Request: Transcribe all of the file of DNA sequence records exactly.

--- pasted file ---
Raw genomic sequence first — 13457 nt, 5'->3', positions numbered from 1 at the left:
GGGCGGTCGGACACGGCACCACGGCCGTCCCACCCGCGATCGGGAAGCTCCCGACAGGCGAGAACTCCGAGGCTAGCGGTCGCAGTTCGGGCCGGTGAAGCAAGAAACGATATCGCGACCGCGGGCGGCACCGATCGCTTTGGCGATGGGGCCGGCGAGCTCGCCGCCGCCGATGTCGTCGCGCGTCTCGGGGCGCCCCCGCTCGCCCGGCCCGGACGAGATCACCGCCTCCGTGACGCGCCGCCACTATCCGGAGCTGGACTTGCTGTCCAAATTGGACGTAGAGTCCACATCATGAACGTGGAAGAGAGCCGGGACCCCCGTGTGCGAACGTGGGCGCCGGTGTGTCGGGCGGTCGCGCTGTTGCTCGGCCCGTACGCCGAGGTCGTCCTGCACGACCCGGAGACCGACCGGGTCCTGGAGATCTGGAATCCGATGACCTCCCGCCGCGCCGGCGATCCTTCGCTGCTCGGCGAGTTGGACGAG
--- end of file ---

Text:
Raw genomic sequence first — 13457 nt, 5'->3', positions numbered from 1 at the left:
GGGCGGTCGGACACGGCACCACGGCCGTCCCACCCGCGATCGGGAAGCTCCCGACAGGCGAGAACTCCGAGGCTAGCGGTCGCAGTTCGGGCCGGTGAAGCAAGAAACGATATCGCGACCGCGGGCGGCACCGATCGCTTTGGCGATGGGGCCGGCGAGCTCGCCGCCGCCGATGTCGTCGCGCGTCTCGGGGCGCCCCCGCTCGCCCGGCCCGGACGAGATCACCGCCTCCGTGACGCGCCGCCACTATCCGGAGCTGGACTTGCTGTCCAAATTGGACGTAGAGTCCACATCATGAACGTGGAAGAGAGCCGGGACCCCCGTGTGCGAACGTGGGCGCCGGTGTGTCGGGCGGTCGCGCTGTTGCTCGGCCCGTACGCCGAGGTCGTCCTGCACGACCCGGAGACCGACCGGGTCCTGGAGATCTGGAATCCGATGACCTCCCGCCGCGCCGGCGATCCTTCGCTGCTCGGCGAGTTGGACGAG